Europe offers considerable opportunities for existing and young researchers from around the world to study a PhD, a post-doctorate degree and to work as a researcher.
Some points to keep in mind when applying for PhD and postdoctoral studies in Europe.
You should have a Master’s or equivalent degree to apply. In some cases, a bachelor’s degree is sufficient.
Make sure you have a unique research proposal or know how your work can contribute to existing research in a field.
Generally, it takes a minimum of 4 years to complete a PhD in Europe, although there are 3- and 5-year programmes available, as well as part-time options.
Fees are typically low or non-existing and good grant possibilities are often offered by host countries, the European Union (EU) and other organisations. You may also be able to gain employment as a researcher during your doctoral studies.
The diversity of opportunities is matched by a system of qualification recognition and credit transfer, meaning that your degree will be internationally recognised and accepted by all countries with an ENIC-NARIC network.
After a PhD, you can pursue postdoctoral work. These positons are somewhat more difficult to obtain and in many cases the researcher will have to provide the funding for his or her research.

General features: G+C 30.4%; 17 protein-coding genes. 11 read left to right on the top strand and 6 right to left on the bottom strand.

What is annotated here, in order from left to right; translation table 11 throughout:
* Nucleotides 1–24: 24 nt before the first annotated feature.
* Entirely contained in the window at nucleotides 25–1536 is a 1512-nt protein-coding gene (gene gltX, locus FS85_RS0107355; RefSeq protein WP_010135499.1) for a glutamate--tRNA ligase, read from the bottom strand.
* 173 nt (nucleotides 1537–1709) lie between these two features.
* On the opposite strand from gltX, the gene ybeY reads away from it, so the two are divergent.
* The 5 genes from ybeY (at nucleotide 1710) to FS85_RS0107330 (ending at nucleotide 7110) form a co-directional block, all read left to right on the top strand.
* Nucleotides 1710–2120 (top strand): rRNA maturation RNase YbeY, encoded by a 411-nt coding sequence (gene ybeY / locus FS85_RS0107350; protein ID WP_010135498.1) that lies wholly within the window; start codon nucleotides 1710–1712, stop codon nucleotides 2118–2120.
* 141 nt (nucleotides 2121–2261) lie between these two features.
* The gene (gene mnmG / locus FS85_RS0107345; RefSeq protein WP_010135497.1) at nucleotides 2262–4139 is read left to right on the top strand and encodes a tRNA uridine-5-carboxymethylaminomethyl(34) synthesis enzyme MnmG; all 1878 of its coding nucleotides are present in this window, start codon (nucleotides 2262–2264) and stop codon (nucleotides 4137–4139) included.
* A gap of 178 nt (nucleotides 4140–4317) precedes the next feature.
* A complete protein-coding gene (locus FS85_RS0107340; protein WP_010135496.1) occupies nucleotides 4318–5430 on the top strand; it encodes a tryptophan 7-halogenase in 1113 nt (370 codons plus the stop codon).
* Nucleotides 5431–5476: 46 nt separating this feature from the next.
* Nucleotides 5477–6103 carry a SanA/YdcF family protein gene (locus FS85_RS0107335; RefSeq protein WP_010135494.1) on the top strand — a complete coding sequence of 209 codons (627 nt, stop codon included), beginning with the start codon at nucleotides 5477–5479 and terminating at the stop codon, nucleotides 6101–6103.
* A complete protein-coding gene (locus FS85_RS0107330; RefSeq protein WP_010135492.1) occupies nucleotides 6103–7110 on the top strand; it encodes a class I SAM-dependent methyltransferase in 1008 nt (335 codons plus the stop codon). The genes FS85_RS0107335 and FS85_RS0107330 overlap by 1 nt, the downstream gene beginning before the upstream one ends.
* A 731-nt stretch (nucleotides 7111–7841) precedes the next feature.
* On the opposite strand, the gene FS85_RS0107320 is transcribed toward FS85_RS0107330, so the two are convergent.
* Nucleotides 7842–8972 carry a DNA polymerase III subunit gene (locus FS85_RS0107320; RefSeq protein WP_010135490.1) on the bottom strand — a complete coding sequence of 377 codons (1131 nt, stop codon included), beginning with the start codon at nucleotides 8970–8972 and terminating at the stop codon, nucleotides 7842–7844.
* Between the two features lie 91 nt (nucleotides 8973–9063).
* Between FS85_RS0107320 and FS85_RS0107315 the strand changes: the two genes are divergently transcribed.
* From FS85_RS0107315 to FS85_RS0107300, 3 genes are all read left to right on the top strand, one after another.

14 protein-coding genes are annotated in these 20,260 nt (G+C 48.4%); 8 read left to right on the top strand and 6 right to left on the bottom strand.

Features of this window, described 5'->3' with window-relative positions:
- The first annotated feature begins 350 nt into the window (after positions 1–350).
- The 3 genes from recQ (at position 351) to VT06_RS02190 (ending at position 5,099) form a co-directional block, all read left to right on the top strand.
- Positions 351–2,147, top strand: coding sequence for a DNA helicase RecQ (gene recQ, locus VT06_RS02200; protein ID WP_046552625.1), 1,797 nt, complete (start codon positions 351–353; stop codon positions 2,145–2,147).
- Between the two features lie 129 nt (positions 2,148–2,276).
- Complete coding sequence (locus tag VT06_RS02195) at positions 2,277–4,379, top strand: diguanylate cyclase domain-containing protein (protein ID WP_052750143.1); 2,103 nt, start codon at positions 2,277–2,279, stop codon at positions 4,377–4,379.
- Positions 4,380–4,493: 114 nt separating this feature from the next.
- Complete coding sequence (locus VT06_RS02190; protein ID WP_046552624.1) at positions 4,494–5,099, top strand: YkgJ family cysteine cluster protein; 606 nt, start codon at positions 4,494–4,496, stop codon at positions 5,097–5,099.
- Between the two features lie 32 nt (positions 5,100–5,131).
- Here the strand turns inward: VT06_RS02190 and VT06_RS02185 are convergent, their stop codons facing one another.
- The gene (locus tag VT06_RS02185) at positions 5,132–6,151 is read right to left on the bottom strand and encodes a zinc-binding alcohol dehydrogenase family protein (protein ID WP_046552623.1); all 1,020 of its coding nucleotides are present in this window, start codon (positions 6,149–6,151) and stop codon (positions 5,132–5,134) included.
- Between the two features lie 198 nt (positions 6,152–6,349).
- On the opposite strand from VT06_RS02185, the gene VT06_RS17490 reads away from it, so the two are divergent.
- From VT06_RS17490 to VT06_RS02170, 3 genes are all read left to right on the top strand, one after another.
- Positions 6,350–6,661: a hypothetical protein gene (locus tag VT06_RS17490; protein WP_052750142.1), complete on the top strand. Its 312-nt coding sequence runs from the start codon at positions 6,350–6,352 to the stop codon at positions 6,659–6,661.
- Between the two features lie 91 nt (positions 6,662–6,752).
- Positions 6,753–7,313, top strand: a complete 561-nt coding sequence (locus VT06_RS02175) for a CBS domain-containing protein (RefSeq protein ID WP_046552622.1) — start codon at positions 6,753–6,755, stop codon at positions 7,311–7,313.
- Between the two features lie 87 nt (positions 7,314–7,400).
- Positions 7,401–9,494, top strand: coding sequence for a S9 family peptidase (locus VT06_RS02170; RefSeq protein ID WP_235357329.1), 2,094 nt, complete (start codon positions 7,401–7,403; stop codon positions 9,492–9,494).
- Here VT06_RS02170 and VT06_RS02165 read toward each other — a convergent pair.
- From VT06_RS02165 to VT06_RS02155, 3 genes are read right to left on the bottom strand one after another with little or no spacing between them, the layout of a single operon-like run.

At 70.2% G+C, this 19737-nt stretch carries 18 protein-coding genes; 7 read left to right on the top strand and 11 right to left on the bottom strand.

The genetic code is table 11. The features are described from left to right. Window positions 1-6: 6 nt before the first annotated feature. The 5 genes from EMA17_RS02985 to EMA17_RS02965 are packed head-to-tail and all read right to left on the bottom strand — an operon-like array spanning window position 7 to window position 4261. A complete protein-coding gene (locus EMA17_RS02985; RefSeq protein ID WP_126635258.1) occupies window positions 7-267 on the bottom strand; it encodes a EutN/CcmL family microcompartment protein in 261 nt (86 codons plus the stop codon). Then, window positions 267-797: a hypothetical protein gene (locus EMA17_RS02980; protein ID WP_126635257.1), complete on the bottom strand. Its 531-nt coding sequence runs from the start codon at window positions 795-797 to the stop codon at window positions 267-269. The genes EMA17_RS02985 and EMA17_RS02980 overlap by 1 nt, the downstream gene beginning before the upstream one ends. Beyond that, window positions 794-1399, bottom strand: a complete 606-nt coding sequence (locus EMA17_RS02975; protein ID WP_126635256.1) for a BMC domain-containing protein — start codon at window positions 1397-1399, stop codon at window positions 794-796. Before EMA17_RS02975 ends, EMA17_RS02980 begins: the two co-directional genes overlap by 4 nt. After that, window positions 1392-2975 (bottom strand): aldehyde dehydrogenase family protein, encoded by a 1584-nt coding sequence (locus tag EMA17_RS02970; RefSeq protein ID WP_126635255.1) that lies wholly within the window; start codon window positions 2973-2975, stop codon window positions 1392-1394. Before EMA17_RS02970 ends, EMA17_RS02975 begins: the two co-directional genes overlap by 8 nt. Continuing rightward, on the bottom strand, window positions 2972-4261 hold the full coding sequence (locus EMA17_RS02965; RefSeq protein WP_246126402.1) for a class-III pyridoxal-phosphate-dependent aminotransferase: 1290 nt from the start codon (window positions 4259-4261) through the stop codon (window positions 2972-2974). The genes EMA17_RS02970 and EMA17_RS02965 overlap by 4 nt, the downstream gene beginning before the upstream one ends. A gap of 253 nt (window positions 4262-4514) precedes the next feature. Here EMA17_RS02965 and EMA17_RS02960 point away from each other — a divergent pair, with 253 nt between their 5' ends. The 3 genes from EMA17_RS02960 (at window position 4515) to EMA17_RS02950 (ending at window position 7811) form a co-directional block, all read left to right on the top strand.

Find a position or funding
EURAXESS is a European Commission portal providing information on research positions and funding to help researchers come to Europe to work, work in another European country or beyond.
Marie Skłodowska-Curie Actions
Who can apply?
Funding is open to PhD students of all disciplines and nationalities, for up to four years.
How to apply?
To be considered for MSCA funding you can either
apply as an organisation: submit a proposal to an open funding call on behalf of your organisation or a consortium
apply as an individual to Postdoctoral Fellowships: develop and submit a proposal to an open funding call jointly with your host organisation